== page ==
FRANKFURT -- DaimlerChrysler AG insisted Thursday that joint development projects with Mitsubishi Motors Corp. would continue despite its refusal this year to help bail out its Japanese partner.
A spokesman for DaimlerChrysler dismissed as "wrong" a Japanese newspaper report that Mitsubishi was loosening its business alliance with DaimlerChrysler in a move that would deepen the rift between the allies.
"Mitsubishi remains one of our strategic partners in Asia, and all alliance projects that make economic sense for both partners will continue," he said, reiterating the company's stance. "They are also secured through long-term contracts."
In Tokyo, Japan's only unprofitable carmaker said it would sever those ties with Daimler that did not have merits for both companies.
DaimlerChrysler, the world's fifth-largest automaker, cut financial support for the ailing Mitsubishi this year.
"We will keep the ties with DaimlerChrysler in which we can both be in a win-win situation," said a spokesman at Japan's fourth-largest carmaker. But he declined to elaborate further on the two companies' future alliance plans.
Business daily Nihon Keizai said Mitsubishi would cancel a plan to use common platforms for the two companies' medium-sized sedans and instead would use its own existing platform to fully realize its r&d investment.
But the DaimlerChrysler spokesman said this was untrue.
"The alliance projects generate substantial synergies for all partners, so it would not make sense that one of the partners stop the projects now," he said, noting the first cars with common platforms were set to roll out in 2005 and 2006.
These include the redesigned Dodge Neon, Chrysler Sebring, Dodge Stratus and a successor to the Mitsubishi Galant.
MORE THAN 50-50?
In May, Mitsubishi said it would continue developing and producing mid-sized engines and would maintain an original equipment manufacturer agreement to buy pickups from the Chrysler group in North America.
Mitsubishi said discussions are taking place on the future of NedCar production in the Netherlands, which the two companies had planned to make a 50-50 joint venture.
The Nihon Keizai said DaimlerChrysler was to raise its investment in the venture to more than half, but the DaimlerChrysler spokesman said no such thing had been decided.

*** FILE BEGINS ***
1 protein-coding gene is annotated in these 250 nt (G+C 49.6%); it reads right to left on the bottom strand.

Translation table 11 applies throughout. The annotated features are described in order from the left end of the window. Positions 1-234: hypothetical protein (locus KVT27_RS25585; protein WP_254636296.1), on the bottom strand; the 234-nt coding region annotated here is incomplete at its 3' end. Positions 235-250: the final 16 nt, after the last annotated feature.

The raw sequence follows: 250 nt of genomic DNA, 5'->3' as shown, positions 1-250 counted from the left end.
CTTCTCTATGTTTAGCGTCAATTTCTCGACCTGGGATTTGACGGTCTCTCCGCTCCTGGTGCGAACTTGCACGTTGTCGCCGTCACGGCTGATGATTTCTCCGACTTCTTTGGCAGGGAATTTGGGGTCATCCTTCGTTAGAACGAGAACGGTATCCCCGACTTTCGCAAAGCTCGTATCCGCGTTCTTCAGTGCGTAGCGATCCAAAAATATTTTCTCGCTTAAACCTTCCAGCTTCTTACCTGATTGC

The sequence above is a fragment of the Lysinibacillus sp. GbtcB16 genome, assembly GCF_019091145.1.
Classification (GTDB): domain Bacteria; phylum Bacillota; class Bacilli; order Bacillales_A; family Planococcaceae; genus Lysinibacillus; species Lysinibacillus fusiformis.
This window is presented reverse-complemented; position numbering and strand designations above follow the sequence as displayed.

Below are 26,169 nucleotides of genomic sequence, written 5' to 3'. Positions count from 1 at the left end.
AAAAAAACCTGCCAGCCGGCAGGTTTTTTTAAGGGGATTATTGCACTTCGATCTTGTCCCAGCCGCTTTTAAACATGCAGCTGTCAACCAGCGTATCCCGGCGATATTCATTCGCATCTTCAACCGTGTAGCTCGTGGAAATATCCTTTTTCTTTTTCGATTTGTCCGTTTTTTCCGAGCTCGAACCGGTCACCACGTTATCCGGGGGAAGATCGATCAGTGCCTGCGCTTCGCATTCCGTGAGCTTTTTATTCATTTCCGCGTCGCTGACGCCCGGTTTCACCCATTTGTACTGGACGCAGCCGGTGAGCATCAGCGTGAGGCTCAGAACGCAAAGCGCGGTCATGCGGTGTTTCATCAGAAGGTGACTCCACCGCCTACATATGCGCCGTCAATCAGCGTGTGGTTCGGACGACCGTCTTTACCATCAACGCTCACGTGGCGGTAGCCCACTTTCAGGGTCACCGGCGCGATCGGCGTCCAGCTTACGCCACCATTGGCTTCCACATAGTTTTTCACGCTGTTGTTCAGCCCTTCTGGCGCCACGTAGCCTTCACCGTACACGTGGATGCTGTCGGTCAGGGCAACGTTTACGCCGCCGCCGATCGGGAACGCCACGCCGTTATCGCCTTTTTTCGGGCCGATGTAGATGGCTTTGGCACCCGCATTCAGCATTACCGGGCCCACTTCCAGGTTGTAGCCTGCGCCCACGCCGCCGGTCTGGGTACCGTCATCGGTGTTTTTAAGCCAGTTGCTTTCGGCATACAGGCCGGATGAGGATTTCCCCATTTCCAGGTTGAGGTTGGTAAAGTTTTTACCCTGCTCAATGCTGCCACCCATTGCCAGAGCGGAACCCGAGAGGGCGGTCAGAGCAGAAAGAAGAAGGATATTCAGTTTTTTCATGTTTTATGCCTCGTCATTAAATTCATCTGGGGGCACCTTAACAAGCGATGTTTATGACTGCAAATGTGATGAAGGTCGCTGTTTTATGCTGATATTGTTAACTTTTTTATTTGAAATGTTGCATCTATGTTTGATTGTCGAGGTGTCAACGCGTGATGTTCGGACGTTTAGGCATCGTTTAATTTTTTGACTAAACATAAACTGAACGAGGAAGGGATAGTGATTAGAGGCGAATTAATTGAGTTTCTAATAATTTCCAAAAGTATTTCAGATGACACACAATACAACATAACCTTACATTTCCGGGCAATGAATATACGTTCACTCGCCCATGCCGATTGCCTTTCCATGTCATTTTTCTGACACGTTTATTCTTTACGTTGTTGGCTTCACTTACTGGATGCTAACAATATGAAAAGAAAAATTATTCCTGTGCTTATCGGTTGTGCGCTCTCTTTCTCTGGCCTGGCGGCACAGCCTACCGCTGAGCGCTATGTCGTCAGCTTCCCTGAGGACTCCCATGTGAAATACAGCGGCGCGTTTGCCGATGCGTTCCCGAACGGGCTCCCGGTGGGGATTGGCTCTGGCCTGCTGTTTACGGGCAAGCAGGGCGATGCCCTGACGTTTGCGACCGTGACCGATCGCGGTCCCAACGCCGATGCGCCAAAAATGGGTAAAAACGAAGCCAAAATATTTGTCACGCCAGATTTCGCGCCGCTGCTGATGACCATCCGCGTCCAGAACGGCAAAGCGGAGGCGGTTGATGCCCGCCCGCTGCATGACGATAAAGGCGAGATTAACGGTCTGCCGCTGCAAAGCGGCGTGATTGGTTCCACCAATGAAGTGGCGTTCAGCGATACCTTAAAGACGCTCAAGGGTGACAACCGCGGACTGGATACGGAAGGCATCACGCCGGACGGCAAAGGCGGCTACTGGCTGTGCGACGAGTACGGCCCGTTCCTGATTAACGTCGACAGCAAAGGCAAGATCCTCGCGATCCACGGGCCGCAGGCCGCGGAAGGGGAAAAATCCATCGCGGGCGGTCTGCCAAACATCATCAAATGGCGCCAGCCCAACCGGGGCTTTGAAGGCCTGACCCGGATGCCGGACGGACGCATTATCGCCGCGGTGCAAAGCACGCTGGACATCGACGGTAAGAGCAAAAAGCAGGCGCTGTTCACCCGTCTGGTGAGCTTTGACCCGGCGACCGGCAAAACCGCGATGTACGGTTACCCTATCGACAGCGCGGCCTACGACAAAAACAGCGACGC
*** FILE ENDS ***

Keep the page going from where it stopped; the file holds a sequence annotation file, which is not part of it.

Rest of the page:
DaimlerChrysler has said it will keep a stake in Mitsubishi for the time being. It bought a stake in Mitsubishi in 2000 with a view to expanding in Asia, but its original 37 percent has fallen to just over 20 percent after Mitsubishi's recent share issuance.
The debt-ridden Mitsubishi received a $4.5 billion rescue package from the Mitsubishi group and investment funds this year as it struggles to recover from a scandal that has damaged its brand and battered sales.
In 2000, Mitsubishi suffered the biggest scandal in its history when its decades-old practice of hiding customer complaints came to light, but it was hit again this year by news that the coverups had continued, prompting customers to flee its brand.
Mitsubishi said Thursday that domestic sales plunged 52.2 percent in July year-on-year, while its July output in Japan slumped 17.7 percent from a year earlier to 53,307 units.
The company also unveiled the results of its latest investigation into its past recall problems Thursday, announcing that it found 224 instances in which it had secretly repaired defects without issuing a formal recall.
Of those 224, measures have already been taken on 31.
Mitsubishi said its analysis showed that a recall was only necessary in one of the remaining 193 cases but said it would consult with Japan's Ministry of Land, Infrastructure and Transport on its findings.
"We looked at all the documents we possibly could," said Mitsubishi Vice Chairman and Chief Business Ethics Officer Koji Furukawa, while refraining from giving Mitsubishi a clean bill of health. "But it is difficult to make a declaration of total safety."